The state of flow

Csikszentmihalyi wrote in his book that certain conditions need to show up to produce flow. The state exists on a spectrum, like any emotion. Whatever creative activity you choose, it must provide an achievable challenge. The activity must:

  1. Have clear goals and rules
  2. Provide consistent feedback
  3. Require intense concentration
  4. Be within your skill set
  5. Present a surmountable challenge

By structuring your environment in this way, you can make it easier to achieve flow state and control your quality of experience.

Translating this to the content process

The typical content-creating process is not ideal for flow, is it? Let’s see if this sounds familiar.

  • You don’t really have a goal in mind because you’re not even sure what impact your content is having.
  • You create content when you can. You’re busy. Immersing yourself in anything is out of the question.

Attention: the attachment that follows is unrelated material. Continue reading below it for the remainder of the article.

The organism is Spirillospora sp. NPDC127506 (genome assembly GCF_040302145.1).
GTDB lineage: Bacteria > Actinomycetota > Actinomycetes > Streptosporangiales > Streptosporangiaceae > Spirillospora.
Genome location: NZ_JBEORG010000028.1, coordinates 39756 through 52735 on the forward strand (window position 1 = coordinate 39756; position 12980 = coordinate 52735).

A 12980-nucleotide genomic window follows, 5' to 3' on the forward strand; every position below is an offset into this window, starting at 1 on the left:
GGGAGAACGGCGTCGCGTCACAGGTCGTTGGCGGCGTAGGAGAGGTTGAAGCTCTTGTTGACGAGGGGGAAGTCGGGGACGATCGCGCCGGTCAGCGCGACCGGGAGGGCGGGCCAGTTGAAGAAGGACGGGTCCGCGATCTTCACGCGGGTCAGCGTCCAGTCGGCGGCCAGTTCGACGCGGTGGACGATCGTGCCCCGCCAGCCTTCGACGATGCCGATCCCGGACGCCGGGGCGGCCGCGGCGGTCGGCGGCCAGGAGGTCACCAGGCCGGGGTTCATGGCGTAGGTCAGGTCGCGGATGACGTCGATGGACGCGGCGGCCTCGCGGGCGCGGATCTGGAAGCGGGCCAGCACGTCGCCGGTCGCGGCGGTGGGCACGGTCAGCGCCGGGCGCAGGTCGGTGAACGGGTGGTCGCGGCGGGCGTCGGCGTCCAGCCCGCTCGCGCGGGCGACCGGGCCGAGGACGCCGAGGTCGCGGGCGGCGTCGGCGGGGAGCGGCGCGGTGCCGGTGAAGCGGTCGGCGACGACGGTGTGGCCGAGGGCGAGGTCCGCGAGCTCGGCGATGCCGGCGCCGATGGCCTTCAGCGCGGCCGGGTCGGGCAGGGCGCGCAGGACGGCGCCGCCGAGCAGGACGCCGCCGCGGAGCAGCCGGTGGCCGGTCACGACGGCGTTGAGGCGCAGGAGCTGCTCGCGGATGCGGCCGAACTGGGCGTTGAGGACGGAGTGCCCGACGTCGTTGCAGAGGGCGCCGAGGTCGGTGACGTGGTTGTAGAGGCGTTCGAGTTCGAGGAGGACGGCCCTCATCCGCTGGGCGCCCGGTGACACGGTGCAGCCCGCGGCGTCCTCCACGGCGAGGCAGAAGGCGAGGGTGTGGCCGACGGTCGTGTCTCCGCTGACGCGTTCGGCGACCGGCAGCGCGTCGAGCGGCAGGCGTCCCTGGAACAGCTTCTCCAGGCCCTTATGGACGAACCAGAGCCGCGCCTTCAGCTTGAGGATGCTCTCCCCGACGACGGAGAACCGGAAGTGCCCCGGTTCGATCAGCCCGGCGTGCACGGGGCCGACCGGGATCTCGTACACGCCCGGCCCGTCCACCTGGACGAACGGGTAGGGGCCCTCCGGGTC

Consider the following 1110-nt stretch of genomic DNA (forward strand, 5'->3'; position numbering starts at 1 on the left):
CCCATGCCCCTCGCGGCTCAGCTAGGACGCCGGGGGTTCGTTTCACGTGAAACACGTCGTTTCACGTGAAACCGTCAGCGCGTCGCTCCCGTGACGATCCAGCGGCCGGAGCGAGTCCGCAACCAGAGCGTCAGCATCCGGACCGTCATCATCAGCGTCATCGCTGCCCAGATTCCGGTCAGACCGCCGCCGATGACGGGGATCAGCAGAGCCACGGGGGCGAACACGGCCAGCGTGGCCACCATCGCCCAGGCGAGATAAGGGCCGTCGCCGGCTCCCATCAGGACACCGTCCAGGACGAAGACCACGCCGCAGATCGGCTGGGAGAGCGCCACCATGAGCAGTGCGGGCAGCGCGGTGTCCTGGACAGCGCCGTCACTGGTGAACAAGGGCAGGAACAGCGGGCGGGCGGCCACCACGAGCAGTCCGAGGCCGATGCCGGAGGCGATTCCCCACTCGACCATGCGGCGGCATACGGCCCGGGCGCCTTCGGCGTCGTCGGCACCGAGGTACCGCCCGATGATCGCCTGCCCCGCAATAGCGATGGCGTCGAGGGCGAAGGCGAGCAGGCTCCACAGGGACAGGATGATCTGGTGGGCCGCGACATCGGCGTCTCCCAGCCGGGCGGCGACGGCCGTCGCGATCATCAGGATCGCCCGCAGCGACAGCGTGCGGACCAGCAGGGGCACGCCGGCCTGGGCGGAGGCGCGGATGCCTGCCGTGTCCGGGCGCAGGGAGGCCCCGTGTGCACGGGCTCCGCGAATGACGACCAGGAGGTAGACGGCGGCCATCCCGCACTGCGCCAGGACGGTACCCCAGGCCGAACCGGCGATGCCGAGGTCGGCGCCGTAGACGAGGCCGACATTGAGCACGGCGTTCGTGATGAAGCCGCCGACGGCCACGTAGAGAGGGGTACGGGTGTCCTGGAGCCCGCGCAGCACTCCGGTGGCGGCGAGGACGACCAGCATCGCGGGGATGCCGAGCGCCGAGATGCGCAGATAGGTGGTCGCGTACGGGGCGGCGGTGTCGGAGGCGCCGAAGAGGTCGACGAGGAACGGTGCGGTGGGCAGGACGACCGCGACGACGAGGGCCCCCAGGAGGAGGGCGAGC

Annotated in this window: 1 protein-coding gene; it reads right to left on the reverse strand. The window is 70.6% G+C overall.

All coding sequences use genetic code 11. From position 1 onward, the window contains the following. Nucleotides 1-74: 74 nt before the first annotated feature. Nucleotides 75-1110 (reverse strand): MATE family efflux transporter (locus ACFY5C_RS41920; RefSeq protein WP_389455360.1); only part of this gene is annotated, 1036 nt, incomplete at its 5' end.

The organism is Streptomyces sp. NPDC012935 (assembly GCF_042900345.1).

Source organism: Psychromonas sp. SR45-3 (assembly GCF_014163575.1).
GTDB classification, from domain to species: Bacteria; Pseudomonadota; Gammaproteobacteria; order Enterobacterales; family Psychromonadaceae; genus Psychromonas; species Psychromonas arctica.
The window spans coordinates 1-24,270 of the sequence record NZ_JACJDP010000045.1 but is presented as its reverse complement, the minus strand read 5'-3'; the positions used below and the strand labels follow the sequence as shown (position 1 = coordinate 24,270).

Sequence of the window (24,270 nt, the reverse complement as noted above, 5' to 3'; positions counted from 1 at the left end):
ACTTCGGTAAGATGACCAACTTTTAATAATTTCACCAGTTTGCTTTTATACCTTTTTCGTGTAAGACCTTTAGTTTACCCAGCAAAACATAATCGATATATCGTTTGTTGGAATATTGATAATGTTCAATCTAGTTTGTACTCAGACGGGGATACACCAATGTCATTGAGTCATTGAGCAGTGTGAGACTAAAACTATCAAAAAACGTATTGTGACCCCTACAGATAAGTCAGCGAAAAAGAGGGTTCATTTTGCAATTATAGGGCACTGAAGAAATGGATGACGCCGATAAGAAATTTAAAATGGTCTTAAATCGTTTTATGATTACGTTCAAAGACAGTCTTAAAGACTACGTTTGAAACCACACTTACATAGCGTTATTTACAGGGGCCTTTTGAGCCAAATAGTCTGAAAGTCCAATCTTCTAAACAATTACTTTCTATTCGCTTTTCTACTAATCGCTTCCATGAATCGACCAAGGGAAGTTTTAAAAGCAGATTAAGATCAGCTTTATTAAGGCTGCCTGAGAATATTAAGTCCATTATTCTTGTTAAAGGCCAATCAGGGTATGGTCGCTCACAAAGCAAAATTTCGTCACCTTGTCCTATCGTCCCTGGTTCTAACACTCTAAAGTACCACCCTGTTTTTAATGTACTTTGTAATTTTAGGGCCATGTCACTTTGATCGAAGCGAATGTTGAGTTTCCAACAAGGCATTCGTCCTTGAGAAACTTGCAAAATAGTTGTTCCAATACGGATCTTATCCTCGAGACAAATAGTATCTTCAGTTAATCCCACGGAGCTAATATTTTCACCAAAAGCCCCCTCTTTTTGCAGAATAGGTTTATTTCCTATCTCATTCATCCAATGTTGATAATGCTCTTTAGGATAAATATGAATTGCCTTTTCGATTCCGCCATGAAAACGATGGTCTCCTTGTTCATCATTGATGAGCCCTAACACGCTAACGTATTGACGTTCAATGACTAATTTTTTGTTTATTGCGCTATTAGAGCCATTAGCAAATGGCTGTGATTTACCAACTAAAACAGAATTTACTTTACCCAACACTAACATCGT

• Cranking out another video or podcast seem routine. There is not much of a challenge any more.

Csikszentmihalyi said that achieving flow “is not a battle against the self. It is really a battle for the self; it is a struggle for establishing control over attention.”

As I look back at the times in my life when I had creative flow, I can see that my life and my goals lined up in a way where my attention could be totally focused the goal. That’s hard to do in our busy world, isn’t it?

Let’s see if we can translate this in the ideal conditions for content creation flow.

1. You have to be relaxed

In these flow times my mind was not distracted with daily worries. My best writing comes over vacation periods where work is set aside and I can truly concentrate. Flow won’t come if you’re stressed.

Gretchen Knode told me flow comes through “Enjoying the process of creation. Creating to create it is a joy and every time I do it for the joy of it. I’m in the flow and hours can go by without me noticing.”

Reader Nick Harrison adds: “For me a lot of time it’s scotch or whiskey, headphones and darkness. No email or phone. It makes me use a different part of my brain if that makes sense.”